Of course.. you can guess the rest. They didn't sell that same exact camera anymore. They had a 'new' version of a 100 € camera! Basically the same thing as the old camera, but with some new 'improvements' and superficial changes (and probably just as weak battery door). So in effect, the customer has to pay the SAME AMOUNT of money for basically the same technology, no matter how many years he waits! There's no "cheapening of prices"!

And there's of course no competition... the corporations won't let competition affect their prices. What do they do? They create a confusing, messy hell for the customers, so that basically all the profits are split relatively evenly anyway. Remember the cell phone system? If you buy your phone service from corporation F, you can call cheaper during 17-18, but text messages will be more expensive, unless you send them between 12-14. If you buy from corporation D, your calls will be cheaper during 16:30-17:30, but only if you send more than 10 text messages per week. And .. so .. on. Who the heck could figure out, which corporation actually sell the cheapest alternative, and how can anyone be so precise in predicting when he'll use the phone and what amount of messages they will send? They don't lower prices, EVER - they simply create all kinds of tricks so they can keep the prices HIGH.

The "new" version of the 100 € camera probably cost even LESS to manufacture than the previous camera, and yet they have the nerve to charge the same exact price. So there will always be a 100 € camera, which will never become a 50 € camera..unless you buy it used, which of course means that the battery door is probably already half-broken.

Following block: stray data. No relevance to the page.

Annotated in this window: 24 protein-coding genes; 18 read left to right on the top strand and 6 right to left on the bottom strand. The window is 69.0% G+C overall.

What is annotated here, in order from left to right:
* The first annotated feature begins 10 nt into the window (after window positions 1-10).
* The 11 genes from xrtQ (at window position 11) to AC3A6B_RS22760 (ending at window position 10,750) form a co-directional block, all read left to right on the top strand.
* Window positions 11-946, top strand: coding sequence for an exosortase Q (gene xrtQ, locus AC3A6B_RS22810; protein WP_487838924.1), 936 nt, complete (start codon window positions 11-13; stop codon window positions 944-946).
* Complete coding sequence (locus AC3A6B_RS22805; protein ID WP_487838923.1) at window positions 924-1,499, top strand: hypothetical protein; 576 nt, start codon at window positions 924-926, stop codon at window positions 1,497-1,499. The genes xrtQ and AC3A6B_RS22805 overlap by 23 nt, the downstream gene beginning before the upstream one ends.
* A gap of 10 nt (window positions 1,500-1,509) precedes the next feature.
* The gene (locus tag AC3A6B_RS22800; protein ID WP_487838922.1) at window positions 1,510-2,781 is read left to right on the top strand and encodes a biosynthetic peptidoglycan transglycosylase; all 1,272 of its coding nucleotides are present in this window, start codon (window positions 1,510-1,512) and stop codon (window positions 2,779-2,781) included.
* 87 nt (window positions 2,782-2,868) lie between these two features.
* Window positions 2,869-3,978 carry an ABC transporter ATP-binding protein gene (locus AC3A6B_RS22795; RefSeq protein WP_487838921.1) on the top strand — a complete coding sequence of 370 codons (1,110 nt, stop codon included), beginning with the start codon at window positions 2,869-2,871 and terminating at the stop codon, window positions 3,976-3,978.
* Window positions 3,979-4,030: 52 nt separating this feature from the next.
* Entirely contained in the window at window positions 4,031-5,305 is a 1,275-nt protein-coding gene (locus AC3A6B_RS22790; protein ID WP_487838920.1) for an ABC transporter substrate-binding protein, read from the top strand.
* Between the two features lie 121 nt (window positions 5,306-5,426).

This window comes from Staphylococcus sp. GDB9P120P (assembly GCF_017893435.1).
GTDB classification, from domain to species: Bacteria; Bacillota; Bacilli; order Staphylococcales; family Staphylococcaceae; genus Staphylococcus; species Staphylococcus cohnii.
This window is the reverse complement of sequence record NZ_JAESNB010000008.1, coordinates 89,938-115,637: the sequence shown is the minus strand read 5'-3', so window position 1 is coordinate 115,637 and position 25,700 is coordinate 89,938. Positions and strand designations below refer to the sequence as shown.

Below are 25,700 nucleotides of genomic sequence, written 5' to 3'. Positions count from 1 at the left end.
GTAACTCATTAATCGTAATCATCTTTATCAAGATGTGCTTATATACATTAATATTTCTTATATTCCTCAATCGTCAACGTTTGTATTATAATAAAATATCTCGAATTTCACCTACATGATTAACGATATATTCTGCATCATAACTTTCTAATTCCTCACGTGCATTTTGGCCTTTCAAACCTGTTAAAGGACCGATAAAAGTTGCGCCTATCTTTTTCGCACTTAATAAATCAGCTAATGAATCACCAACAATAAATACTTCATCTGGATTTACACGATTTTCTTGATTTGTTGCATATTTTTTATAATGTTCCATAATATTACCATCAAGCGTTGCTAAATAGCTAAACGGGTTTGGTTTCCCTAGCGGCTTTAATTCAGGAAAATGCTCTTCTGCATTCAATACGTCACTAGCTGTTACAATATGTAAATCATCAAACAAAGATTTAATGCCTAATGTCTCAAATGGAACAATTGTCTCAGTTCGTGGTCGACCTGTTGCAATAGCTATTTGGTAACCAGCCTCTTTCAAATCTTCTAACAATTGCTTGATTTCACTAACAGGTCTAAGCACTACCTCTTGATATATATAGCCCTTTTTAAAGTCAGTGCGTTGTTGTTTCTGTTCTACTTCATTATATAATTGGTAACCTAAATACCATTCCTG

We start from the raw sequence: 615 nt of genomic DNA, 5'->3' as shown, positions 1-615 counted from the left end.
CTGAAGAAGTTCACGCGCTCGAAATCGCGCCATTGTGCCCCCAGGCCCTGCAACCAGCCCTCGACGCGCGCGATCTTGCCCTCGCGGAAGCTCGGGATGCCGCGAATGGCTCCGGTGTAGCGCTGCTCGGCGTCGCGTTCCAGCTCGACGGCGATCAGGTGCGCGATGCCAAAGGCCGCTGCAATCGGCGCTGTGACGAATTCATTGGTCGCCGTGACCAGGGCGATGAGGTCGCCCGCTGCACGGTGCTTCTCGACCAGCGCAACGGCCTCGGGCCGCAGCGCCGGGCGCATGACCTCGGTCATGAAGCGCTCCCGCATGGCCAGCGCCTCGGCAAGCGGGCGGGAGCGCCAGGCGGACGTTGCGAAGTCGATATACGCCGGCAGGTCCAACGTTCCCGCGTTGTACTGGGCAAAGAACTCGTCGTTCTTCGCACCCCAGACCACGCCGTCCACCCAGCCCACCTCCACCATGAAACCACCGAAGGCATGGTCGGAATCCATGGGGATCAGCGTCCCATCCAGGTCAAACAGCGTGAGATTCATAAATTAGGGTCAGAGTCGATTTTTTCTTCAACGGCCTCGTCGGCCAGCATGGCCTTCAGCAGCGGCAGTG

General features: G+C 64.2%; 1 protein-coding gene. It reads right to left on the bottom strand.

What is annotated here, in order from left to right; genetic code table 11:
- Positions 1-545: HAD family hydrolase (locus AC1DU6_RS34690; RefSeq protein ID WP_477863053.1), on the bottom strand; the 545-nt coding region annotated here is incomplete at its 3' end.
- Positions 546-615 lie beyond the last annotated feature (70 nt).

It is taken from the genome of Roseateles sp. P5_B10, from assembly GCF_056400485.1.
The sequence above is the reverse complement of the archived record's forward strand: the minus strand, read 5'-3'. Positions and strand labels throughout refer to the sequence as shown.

Corporations are demons.. they love it when people pour their money and soul into them, and feel helpless in their grasp. And we are all dependent on these huge giants, who have the rights of a living, human being, but not the obligations. A corporation cannot be imprisoned, and any fine will be a slap on the wrist. It can't be effectively punished, and the corporations practically own all governments anyway, in all signifigant ways. They get tax cuts, but people never do.

It's a rotten world, with a really rotten system. And yet, we ALLOW it to be this way... we are the guilty ones for this situation. We were duped, but we didn't have to let them dupe us.
edit on 28-7-2012 by Shoujikina because: (no reason given)



posted on Jul, 28 2012 @ 10:46 PM
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I totally agree with the OP.

Generally speaking, when I buy something, I buy the best quality I can afford, sometimes the best quality I can't afford. Sometimes I have to buy it as a superseded model, like new old stock. Usually I have no complaints about these high end goods.

However, I needed new glasses some time ago and went to a very well known chain of stores in Toronto, specializing in glasses whose name does not begin with G and does not begin with I, but does begin with a letter adjacent to both.